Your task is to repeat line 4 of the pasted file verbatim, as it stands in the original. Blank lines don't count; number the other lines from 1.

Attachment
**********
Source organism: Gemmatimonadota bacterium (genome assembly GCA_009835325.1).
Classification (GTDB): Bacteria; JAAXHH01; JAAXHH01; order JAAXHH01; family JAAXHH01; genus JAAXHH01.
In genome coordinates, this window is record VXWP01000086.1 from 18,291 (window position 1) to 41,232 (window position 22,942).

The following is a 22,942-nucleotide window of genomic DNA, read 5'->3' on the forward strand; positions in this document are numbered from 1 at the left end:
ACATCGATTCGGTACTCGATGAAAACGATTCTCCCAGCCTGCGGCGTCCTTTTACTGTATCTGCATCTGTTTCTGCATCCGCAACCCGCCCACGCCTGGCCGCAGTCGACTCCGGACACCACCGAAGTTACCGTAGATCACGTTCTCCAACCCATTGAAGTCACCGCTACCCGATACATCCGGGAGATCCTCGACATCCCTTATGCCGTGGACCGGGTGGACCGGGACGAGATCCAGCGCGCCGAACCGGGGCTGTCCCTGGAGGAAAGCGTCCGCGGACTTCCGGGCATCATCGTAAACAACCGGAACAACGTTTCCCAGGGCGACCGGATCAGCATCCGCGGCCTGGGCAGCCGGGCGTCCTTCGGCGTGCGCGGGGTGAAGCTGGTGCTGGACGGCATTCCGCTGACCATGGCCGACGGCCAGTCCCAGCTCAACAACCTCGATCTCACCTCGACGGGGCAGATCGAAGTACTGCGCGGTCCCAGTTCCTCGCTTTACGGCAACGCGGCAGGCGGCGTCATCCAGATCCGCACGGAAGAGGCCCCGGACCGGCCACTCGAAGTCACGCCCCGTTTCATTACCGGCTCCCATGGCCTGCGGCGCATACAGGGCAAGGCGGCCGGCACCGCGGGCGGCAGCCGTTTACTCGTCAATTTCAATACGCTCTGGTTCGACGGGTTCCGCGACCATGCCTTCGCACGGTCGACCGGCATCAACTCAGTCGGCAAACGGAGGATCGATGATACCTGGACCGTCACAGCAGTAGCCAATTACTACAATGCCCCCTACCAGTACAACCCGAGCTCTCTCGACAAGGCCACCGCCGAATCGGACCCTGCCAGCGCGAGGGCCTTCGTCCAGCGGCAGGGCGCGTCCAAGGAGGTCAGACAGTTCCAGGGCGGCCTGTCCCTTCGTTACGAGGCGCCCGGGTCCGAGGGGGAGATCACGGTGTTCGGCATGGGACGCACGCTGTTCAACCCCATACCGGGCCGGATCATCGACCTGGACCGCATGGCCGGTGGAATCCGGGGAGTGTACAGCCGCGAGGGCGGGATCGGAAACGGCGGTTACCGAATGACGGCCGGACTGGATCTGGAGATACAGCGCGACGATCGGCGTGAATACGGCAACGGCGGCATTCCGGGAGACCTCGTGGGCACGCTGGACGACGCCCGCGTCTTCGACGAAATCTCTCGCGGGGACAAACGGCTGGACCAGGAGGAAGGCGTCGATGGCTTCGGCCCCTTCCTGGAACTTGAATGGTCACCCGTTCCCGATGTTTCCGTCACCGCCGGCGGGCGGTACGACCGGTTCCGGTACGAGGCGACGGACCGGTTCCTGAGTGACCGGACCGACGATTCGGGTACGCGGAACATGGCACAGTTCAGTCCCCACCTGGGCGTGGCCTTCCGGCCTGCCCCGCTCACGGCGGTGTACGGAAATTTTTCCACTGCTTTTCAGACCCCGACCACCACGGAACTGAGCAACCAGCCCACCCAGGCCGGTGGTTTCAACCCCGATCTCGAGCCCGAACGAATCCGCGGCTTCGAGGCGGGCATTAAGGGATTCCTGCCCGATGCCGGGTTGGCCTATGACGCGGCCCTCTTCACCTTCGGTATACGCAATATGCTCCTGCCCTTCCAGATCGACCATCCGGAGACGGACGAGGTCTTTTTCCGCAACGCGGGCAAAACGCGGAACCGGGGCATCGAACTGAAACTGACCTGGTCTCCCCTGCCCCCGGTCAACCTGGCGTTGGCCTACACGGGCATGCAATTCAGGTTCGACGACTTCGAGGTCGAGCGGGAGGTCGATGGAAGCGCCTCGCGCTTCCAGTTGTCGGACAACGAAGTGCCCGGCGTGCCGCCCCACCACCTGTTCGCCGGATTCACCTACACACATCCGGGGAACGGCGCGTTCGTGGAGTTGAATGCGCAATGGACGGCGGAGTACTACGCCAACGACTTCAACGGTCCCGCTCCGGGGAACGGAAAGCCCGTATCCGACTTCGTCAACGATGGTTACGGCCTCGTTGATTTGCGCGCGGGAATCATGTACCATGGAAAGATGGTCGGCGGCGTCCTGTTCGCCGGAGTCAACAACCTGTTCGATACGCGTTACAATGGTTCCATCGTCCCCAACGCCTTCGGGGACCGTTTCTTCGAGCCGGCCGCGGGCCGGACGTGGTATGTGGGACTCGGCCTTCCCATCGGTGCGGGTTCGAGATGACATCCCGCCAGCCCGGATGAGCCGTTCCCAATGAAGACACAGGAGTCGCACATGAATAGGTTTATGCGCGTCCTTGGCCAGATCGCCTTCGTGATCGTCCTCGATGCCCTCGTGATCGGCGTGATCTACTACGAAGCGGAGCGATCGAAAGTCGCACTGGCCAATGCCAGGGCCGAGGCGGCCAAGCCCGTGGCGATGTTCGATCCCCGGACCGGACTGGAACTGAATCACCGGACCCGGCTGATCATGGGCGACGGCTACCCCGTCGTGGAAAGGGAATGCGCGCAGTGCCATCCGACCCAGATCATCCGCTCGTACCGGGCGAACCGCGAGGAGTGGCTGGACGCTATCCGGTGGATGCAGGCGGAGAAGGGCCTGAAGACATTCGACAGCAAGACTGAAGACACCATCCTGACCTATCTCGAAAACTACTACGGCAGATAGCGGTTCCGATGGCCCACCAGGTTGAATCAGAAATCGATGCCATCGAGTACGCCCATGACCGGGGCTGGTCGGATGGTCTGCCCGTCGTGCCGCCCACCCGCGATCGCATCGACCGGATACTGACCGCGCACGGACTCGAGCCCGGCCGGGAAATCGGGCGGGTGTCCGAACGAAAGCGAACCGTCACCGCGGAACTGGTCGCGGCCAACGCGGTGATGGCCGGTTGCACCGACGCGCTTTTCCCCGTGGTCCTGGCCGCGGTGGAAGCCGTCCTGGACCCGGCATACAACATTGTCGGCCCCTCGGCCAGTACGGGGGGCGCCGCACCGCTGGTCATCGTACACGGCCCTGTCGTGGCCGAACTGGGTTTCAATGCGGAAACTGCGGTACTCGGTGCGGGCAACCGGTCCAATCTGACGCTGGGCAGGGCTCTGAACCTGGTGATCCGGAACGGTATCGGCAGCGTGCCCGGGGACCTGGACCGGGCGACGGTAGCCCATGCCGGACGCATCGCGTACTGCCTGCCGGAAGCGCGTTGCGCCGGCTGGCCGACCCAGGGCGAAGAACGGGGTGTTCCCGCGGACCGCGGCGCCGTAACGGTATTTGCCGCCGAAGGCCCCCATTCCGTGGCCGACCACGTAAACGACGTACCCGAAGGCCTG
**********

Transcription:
The following is a 22,942-nucleotide window of genomic DNA, read 5'->3' on the forward strand; positions in this document are numbered from 1 at the left end: